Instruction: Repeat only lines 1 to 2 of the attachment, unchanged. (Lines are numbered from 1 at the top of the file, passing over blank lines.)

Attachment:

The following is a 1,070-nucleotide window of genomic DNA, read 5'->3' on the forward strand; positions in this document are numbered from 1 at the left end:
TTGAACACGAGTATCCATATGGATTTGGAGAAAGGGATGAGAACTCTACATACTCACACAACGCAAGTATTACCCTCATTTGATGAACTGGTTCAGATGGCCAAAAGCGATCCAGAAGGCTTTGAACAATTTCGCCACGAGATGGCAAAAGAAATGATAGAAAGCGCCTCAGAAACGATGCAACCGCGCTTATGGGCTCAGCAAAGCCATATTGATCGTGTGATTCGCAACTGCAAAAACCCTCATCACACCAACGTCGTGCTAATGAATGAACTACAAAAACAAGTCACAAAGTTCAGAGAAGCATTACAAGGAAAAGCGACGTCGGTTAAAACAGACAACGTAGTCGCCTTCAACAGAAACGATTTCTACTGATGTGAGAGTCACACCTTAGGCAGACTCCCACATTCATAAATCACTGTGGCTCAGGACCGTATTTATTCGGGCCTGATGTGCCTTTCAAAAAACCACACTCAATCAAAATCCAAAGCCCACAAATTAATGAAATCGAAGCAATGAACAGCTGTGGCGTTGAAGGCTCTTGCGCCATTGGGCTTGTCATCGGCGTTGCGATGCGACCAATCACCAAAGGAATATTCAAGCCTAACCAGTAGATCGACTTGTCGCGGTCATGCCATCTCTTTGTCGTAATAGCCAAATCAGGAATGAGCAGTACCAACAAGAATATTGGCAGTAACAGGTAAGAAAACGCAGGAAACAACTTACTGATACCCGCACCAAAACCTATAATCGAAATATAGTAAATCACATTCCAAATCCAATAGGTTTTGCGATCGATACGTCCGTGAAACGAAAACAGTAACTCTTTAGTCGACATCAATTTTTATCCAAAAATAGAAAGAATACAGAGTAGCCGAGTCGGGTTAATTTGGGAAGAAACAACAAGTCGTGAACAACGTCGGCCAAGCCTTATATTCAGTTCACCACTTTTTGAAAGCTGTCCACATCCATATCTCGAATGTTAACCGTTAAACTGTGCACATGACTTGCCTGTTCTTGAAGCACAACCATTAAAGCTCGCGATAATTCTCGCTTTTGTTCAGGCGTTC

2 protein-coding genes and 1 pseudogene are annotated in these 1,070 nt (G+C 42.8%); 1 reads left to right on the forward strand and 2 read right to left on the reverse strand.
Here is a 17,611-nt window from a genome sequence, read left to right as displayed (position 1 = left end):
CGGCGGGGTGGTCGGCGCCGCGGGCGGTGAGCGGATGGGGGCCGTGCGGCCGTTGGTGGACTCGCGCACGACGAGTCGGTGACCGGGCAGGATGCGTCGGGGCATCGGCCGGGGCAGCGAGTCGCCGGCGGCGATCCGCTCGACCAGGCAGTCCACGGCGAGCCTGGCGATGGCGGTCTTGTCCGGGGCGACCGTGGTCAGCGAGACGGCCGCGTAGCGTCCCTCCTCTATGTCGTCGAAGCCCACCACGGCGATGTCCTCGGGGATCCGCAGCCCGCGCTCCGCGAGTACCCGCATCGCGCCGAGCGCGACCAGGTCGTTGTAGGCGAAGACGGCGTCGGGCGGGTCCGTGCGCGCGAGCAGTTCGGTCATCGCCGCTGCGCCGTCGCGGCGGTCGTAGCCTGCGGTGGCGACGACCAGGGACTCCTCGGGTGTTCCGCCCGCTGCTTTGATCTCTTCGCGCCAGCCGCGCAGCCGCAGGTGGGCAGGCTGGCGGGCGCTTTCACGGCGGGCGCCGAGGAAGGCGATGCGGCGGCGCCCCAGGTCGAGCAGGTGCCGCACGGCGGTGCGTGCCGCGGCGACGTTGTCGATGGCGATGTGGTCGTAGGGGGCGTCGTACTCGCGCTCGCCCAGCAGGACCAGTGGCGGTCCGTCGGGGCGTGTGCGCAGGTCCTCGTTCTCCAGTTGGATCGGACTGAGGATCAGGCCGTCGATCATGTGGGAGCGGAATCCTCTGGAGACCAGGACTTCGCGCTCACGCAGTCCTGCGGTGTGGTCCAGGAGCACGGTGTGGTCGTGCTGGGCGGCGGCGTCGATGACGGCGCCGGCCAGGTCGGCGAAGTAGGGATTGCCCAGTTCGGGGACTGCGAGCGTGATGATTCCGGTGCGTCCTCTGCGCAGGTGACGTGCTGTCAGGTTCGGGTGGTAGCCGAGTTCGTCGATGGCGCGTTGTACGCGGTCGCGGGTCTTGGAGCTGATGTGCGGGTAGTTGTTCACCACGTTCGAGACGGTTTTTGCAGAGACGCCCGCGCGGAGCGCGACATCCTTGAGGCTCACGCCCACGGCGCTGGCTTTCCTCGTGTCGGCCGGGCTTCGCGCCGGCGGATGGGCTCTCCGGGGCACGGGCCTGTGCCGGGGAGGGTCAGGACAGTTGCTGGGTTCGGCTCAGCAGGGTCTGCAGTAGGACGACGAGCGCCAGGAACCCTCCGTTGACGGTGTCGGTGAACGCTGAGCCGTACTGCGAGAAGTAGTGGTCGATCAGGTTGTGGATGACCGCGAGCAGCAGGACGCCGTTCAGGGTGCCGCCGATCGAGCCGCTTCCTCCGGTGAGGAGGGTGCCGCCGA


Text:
The following is a 1,070-nucleotide window of genomic DNA, read 5'->3' on the forward strand; positions in this document are numbered from 1 at the left end:
TTGAACACGAGTATCCATATGGATTTGGAGAAAGGGATGAGAACTCTACATACTCACACAACGCAAGTATTACCCTCATTTGATGAACTGGTTCAGATGGCCAAAAGCGATCCAGAAGGCTTTGAACAATTTCGCCACGAGATGGCAAAAGAAATGATAGAAAGCGCCTCAGAAACGATGCAACCGCGCTTATGGGCTCAGCAAAGCCATATTGATCGTGTGATTCGCAACTGCAAAAACCCTCATCACACCAACGTCGTGCTAATGAATGAACTACAAAAACAAGTCACAAAGTTCAGAGAAGCATTACAAGGAAAAGCGACGTCGGTTAAAACAGACAACGTAGTCGCCTTCAACAGAAACGATTTCTACTGATGTGAGAGTCACACCTTAGGCAGACTCCCACATTCATAAATCACTGTGGCTCAGGACCGTATTTATTCGGGCCTGATGTGCCTTTCAAAAAACCACACTCAATCAAAATCCAAAGCCCACAAATTAATGAAATCGAAGCAATGAACAGCTGTGGCGTTGAAGGCTCTTGCGCCATTGGGCTTGTCATCGGCGTTGCGATGCGACCAATCACCAAAGGAATATTCAAGCCTAACCAGTAGATCGACTTGTCGCGGTCATGCCATCTCTTTGTCGTAATAGCCAAATCAGGAATGAGCAGTACCAACAAGAATATTGGCAGTAACAGGTAAGAAAACGCAGGAAACAACTTACTGATACCCGCACCAAAACCTATAATCGAAATATAGTAAATCACATTCCAAATCCAATAGGTTTTGCGATCGATACGTCCGTGAAACGAAAACAGTAACTCTTTAGTCGACATCAATTTTTATCCAAAAATAGAAAGAATACAGAGTAGCCGAGTCGGGTTAATTTGGGAAGAAACAACAAGTCGTGAACAACGTCGGCCAAGCCTTATATTCAGTTCACCACTTTTTGAAAGCTGTCCACATCCATATCTCGAATGTTAACCGTTAAACTGTGCACATGACTTGCCTGTTCTTGAAGCACAACCATTAAAGCTCGCGATAATTCTCGCTTTTGTTCAGGCGTTC